By Dana Ellis, RD. UCLA Clinical dietitian
Believe it or not, despite the fact that there are many diets, which preach low-carb eating as the golden ticket to weight loss, the truth is that your body actually needs carbohydrates to function at its optimal level. Carbohydrates are a component of foods such as breads, grains, cereals, fruits, and vegetables that break down into glucose. It is this glucose, which directly feeds your muscles and cells allowing you to sustain an active life-style.
An important fact to know is how many carbohydrates your body needs to function at its peak level. If you are diabetic for example, you may need to take extra care in how you spread your carbs throughout the day or at any one time. This is to prevent drastic peaks and valleys in your blood sugars. Contrastingly, if you are a long-distance marathon runner you have a different set of issues to contend with, such as how not to run out of carbohydrate fuel for your muscles on a long 26 mile run.
It is also important to understand that carbs in and of themselves are not evil and do not make you gain weight. To lose weight you must use more calories than you take in through food or drink. Clinical studies have shown that for long-term weight loss, low carbohydrate diets fare no better than traditional diets where 50-60% of calories come from carbs. Therefore, it is not the source of calories that makes the difference in body weight, but rather the total intake of calories.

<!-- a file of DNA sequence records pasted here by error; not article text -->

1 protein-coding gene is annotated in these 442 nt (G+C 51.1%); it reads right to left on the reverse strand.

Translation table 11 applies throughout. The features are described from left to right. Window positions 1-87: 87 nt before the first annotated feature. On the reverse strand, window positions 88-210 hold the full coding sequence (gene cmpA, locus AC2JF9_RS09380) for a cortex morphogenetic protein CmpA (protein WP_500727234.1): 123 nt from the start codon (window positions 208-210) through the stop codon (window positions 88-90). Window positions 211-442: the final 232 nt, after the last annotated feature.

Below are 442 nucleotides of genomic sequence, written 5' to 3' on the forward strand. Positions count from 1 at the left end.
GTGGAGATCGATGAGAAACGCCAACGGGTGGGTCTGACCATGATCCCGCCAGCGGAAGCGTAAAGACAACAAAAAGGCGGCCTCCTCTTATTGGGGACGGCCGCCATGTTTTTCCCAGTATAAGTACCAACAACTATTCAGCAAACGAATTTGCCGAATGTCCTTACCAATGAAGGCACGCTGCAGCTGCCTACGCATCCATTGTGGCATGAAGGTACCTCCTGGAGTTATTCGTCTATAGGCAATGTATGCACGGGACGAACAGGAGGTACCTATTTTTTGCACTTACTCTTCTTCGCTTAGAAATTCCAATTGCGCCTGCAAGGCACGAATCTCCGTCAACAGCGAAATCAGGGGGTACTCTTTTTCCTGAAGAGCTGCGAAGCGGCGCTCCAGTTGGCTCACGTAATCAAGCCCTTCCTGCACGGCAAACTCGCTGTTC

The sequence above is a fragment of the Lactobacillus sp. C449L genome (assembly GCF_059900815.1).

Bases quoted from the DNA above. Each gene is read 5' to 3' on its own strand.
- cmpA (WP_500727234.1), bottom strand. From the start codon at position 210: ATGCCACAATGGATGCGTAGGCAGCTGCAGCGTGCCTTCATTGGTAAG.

Additionally, in studies where participants were divided into two groups where one group followed a traditional diet and the other followed a low-carb diet, more of the participants completed the study when consuming a calorie-controlled traditional diet versus the same calorie controlled low-carb diet. The reason may have been due to having fewer restrictions on what they could eat, leading to an easier time of maintaining the diet and thus weight loss!
Another benefit to carbs? Fiber—a portion of the carbohydrate food that your body cannot break down and use for energy. Currently 25-35 grams of fiber are recommended each day. Fiber has been found to decrease incidence of cancer, decrease total cholesterol, and increase sensations of satiety. When a food is in its natural form, there will be more fiber in it.
For example, a piece of whole fruit such as an apple has 3-4 grams of fiber and about 80 calories, a good source. Yet, if you drink 1 cup of apple juice you will only be obtaining the concentrated sugars of the fruit, without the filling fiber, and thus would be drinking about 120 calories and 0 grams of fiber. Therefore, it is important to eat whole fruits and vegetables for wholesome and filling nutrients and fiber.
Finally, you know how when you watch an elite athlete and think about the amazing ways they can use their body and how healthy they look? Well, I promise you they did not get that way by eating a high fat, high protein diet. They would never be able to train as hard as they do day in and day out to become the Olympic athlete they may be! To achieve their goals, their bodies required glucose from carbs to sustain their lengthy and difficult training regimens. Hence, it is important to give your body the right balance of nutrients including carbohydrates to perform at your very best. Happy eating!